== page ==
A Portland woman accused of defrauding the Boston Marathon bombing victims fund will be held without bail until she is brought to Massachusetts to face theft charges.

Amey Molloy appeared Friday before Justice Roland Cole in Cumberland County Unified Criminal Court on a charge of being a fugitive from justice. She was arrested at her home at Dingley Court in Portland on Wednesday after Massachusetts officials issued an arrest warrant for her.

Molloy is accused of applying to the One Fund Boston for compensation as a victim of the Boston Marathon bombing on April 15, 2013. She said that in the stampede after the second bomb went off, her foot was stomped on and she broke several bones.

The fund paid her $8,000, as it did for more than 100 other victims who received outpatient treatment for injuries suffered in the terrorist attack. Victims with more serious injuries and the families of the three people killed received larger settlements.

When a second round of disbursements was announced, Molloy again applied for compensation. But an audit of the first round of awards had deemed her claim suspicious. When she sought a $12,000 payment, saying she had received hip surgery related to the foot injury, the fund referred the case to Massachusetts Attorney General Martha Coakley.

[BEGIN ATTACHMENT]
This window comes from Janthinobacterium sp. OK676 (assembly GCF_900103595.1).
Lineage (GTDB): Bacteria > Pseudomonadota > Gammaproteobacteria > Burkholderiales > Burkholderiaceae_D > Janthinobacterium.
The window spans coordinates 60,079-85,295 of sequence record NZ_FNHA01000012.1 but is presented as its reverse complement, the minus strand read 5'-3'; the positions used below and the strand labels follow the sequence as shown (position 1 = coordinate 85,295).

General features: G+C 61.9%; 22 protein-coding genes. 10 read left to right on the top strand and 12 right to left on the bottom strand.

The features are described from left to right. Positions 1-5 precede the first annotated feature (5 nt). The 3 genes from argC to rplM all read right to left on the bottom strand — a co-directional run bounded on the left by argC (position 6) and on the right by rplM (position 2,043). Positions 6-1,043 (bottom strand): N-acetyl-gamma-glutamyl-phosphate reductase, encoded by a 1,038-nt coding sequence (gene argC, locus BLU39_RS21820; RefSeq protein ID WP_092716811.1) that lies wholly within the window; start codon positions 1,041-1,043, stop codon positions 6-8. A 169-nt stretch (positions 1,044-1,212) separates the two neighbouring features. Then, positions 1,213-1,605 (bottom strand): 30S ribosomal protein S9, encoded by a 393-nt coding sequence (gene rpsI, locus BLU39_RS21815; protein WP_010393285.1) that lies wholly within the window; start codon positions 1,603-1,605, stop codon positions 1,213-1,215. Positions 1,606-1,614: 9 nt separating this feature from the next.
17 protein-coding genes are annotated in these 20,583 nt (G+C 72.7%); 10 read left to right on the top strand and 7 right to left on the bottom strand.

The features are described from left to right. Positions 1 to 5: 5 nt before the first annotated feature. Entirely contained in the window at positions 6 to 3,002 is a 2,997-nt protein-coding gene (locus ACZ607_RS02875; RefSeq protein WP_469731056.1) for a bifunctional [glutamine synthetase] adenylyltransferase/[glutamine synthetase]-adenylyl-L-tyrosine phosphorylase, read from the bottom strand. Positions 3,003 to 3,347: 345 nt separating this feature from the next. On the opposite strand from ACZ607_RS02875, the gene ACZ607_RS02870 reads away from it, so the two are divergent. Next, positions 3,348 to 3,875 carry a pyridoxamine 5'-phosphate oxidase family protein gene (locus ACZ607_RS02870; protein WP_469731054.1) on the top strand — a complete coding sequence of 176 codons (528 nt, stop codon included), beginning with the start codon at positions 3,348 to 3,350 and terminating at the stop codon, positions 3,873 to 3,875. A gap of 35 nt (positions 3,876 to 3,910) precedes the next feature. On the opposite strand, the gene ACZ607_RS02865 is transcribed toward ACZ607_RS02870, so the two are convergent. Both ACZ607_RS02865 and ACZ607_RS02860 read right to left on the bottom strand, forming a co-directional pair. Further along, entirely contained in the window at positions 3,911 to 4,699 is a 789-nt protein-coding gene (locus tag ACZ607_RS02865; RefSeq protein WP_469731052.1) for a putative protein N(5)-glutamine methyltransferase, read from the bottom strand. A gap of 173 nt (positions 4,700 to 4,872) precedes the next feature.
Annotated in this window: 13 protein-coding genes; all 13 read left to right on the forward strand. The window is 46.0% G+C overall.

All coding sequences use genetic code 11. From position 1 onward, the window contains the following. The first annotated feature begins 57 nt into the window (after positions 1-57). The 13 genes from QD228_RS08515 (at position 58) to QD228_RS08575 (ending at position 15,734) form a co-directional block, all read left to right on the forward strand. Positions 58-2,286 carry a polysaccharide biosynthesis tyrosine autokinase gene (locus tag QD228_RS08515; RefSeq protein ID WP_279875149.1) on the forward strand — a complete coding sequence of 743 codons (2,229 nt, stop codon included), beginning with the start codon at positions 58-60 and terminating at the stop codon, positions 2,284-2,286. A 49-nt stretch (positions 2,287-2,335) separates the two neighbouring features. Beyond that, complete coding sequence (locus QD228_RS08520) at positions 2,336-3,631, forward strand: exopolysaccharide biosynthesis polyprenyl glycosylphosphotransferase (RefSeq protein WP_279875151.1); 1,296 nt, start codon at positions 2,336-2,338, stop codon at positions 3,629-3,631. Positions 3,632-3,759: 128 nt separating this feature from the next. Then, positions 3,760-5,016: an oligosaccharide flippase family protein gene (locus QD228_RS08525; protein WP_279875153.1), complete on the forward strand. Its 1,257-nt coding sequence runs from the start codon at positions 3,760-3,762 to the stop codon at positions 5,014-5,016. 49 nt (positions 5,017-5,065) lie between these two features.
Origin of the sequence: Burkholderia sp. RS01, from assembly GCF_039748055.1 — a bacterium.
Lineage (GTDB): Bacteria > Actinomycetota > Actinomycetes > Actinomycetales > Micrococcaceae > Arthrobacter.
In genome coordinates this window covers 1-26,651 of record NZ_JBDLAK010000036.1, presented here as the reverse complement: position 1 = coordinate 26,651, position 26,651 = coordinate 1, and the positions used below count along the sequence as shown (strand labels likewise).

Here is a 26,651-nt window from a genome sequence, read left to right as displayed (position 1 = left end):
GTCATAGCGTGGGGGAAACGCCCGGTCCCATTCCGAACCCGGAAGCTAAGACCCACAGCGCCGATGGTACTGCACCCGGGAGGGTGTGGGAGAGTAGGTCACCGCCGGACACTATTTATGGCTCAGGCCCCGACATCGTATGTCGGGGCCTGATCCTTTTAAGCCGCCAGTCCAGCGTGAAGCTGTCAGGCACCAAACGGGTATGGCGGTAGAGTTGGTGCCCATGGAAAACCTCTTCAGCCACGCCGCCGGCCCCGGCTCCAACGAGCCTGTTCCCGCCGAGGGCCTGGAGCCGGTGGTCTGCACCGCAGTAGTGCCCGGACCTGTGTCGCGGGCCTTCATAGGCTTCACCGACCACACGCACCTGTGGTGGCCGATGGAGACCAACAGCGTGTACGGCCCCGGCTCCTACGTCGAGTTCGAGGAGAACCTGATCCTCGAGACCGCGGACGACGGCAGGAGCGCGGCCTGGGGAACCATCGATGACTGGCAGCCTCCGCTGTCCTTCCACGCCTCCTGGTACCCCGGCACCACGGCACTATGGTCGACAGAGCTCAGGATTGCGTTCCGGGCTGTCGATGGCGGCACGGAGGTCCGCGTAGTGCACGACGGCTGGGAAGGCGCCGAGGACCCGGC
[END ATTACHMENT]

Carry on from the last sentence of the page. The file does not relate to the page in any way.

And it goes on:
Investigators determined that her foot injury predated the bombings and, rather than being at the Boston Marathon at the time of the attacks, she was actually talking on her cellphone in the Yarmouth area.

Several people who appeared to be Molloy’s friends and family members attended the court hearing but declined to comment on the case, through her lawyer.

John D. Clifford V said he was retained to represent Molloy for her Maine hearing, but that she will get a lawyer in Massachusetts to represent her when she is arraigned on charges there.

Clifford said she should be able to be released on a reasonable bail once she appears in Massachusetts because she has no criminal record and is not a risk to flee before trial. However, he said the case is emotionally charged because of the nature of the bombings themselves.

Clifford said he expects Massachusetts authorities will transport Molloy to that state soon.

David Hench can be contacted at 791-6327 or at:

[email protected]

Twitter: Mainehenchman